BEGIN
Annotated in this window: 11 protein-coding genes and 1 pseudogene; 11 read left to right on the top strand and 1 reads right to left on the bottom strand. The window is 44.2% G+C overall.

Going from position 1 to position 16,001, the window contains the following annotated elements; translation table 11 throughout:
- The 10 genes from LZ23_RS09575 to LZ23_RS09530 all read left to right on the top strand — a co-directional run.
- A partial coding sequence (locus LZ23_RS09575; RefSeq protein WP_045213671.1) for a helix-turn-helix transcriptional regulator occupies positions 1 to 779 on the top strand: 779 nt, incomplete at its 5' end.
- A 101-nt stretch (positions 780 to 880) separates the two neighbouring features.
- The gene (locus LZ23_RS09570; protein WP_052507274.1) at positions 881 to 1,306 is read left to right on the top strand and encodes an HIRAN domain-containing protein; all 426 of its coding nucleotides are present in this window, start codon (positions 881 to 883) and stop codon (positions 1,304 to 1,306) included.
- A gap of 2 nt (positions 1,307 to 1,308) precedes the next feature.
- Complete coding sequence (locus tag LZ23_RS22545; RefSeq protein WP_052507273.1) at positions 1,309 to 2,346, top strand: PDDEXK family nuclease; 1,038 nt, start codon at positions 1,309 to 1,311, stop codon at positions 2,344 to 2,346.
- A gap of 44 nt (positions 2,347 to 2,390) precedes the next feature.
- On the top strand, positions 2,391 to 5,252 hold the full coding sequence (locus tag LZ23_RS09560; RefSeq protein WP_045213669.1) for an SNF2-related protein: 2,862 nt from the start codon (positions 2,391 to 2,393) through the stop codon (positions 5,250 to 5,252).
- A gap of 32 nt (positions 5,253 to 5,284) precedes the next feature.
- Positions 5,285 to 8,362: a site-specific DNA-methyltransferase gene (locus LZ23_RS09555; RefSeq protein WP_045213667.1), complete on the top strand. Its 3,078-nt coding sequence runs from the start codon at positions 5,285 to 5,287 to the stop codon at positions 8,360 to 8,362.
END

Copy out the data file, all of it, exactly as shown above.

Annotated in this window: 11 protein-coding genes and 1 pseudogene; 11 read left to right on the top strand and 1 reads right to left on the bottom strand. The window is 44.2% G+C overall.

Going from position 1 to position 16,001, the window contains the following annotated elements; translation table 11 throughout:
- The 10 genes from LZ23_RS09575 to LZ23_RS09530 all read left to right on the top strand — a co-directional run.
- A partial coding sequence (locus LZ23_RS09575; RefSeq protein WP_045213671.1) for a helix-turn-helix transcriptional regulator occupies positions 1 to 779 on the top strand: 779 nt, incomplete at its 5' end.
- A 101-nt stretch (positions 780 to 880) separates the two neighbouring features.
- The gene (locus LZ23_RS09570; protein WP_052507274.1) at positions 881 to 1,306 is read left to right on the top strand and encodes an HIRAN domain-containing protein; all 426 of its coding nucleotides are present in this window, start codon (positions 881 to 883) and stop codon (positions 1,304 to 1,306) included.
- A gap of 2 nt (positions 1,307 to 1,308) precedes the next feature.
- Complete coding sequence (locus tag LZ23_RS22545; RefSeq protein WP_052507273.1) at positions 1,309 to 2,346, top strand: PDDEXK family nuclease; 1,038 nt, start codon at positions 1,309 to 1,311, stop codon at positions 2,344 to 2,346.
- A gap of 44 nt (positions 2,347 to 2,390) precedes the next feature.
- On the top strand, positions 2,391 to 5,252 hold the full coding sequence (locus tag LZ23_RS09560; RefSeq protein WP_045213669.1) for an SNF2-related protein: 2,862 nt from the start codon (positions 2,391 to 2,393) through the stop codon (positions 5,250 to 5,252).
- A gap of 32 nt (positions 5,253 to 5,284) precedes the next feature.
- Positions 5,285 to 8,362: a site-specific DNA-methyltransferase gene (locus LZ23_RS09555; RefSeq protein WP_045213667.1), complete on the top strand. Its 3,078-nt coding sequence runs from the start codon at positions 5,285 to 5,287 to the stop codon at positions 8,360 to 8,362.